DiLeo Writes—Chapter 3: For the Love of Paper and Pencils (and a Free Story)
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I'd like to share a short story I wrote earlier this year. It's titled "Heroes and Villains" and you can skip right down to it and read now, if you wish. I'd love to hear what you think about it—send any comments through Twitter @authordileo or Facebook (Author DiLeo).
In my last newsletter, I promised to write a bit about the novel I finished writing and revising, but I'll save those comments for another time. (I'm currently waiting for my BETA readers to get back to me with their thoughts, and thank God they were willing to read it.) I will say only that each story (essay, novel, screenplay, etc.) teaches you how to write that particular story. There is no magic bullet for guaranteed writing success. Writing is a process, and if you want to write, you must discover your process and trust it, especially when it's messy and frustrating.
It's time well spent.
Before story time, I must opine about my love of all things analog. You've probably noticed a few (many, many dozens) of tweets extolling my love of pencils and paper.
I wrote my first short story—a tale of a raindrop who lives his entire life in the clouds and then plummets to his grisly death—in second grade on extra-wide ruled looseleaf paper. When I was in fourth grade, I filled several black-and-white marble composition books with some really bad screenplays. They were mostly slapstick humor gags strung together, along the lines of Airplane and The Naked Gun, but, you know, written by a ten year old.
My parents encouraged me to type up my work on the electric Brotherhood typewriter in the basement. I took to it greedily, loving the clack-clack sound of the keys and the professional-looking copy it produced.
Through high school, I typed dozens of short stories (mostly horror) on that typewriter. There was an upgraded Brotherhood electric typewriter I used for a while: it had a small digital screen that showed the sentence I just wrote so I could change anything BEFORE it typed it. Then I got my first computer, an agonizingly slow PC, but suddenly I could type and type and then revise and then print. I wrote my first published story on that computer.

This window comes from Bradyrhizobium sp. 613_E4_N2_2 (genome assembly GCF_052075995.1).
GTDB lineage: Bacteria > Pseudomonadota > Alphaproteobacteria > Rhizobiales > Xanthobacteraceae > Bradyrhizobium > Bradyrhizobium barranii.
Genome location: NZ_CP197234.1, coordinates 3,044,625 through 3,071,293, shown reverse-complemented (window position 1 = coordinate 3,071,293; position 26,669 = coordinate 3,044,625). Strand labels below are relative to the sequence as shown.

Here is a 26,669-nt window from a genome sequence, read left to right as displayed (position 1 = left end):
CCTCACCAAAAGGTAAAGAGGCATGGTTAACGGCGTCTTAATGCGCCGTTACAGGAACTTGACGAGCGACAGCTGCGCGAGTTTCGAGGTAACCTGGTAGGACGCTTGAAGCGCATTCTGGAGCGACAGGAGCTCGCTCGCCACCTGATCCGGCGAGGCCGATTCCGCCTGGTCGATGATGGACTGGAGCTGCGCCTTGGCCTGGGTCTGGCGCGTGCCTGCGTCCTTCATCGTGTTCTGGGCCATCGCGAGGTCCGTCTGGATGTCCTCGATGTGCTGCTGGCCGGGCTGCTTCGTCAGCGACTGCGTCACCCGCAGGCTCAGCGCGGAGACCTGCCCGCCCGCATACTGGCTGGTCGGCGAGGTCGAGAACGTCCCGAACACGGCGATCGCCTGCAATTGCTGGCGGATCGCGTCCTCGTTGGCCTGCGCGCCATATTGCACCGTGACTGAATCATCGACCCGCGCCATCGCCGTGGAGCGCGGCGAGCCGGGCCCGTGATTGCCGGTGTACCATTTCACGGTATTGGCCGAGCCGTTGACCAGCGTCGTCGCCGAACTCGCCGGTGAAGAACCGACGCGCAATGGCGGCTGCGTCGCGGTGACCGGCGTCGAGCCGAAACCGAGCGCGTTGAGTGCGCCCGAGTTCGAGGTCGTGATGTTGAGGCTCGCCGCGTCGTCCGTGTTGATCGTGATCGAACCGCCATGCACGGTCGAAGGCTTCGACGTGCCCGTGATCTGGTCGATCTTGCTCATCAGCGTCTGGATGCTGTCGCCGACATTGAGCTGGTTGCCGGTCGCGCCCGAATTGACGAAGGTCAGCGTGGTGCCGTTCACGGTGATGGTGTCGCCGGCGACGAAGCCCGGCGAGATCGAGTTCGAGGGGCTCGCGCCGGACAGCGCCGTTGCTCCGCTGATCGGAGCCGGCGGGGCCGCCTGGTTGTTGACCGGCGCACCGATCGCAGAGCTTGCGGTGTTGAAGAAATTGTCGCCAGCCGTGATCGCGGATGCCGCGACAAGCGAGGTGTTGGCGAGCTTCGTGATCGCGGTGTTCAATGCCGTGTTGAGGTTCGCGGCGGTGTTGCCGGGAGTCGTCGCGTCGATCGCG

I've used computers, as we all have, nonstop since then. I'm typing this on a computer, of course, and I'm using the internet to share this newsletter. If not for social media, I wouldn't have you willing readers.
I'm not trying to bite the hand that feeds me.
Technology has its place. However, we are humans and we need to do things with our hands beyond typing and clicking. We need to fully employ all our senses, and we need to embrace the messiness of creation. Computers are efficient, convenient, and they take the messy art of creation and anesthetize it through antiseptic digitalization.
To quote David Sax from his marvelous book The Revenge of Analog: "The real world isn't black or white. It is not even gray. Reality is multicolored, infinitely textured, and emotionally layered. It smells funky and tastes weird, and revels in human imperfection. The best ideas emerge from that complexity, which remains beyond the capability of digital technology to fully appreciate" (xviii).
I've always written sporadically in journals and notebooks, but several years ago I dove fully into a technology thousands of years old: paper and pencil.
Author Joe Hill (new book coming this October, Strange Weather) wrote a wonderful piece about writing his novels longhand here. I've tweeted about it several times. Read it.
Inspired, I bought a ton of Moleskins and filled them with notes and stories and novels in progress. I LOVED the feel of the paper—and the sense of creation and accomplishment was as tangible as the book in my hand.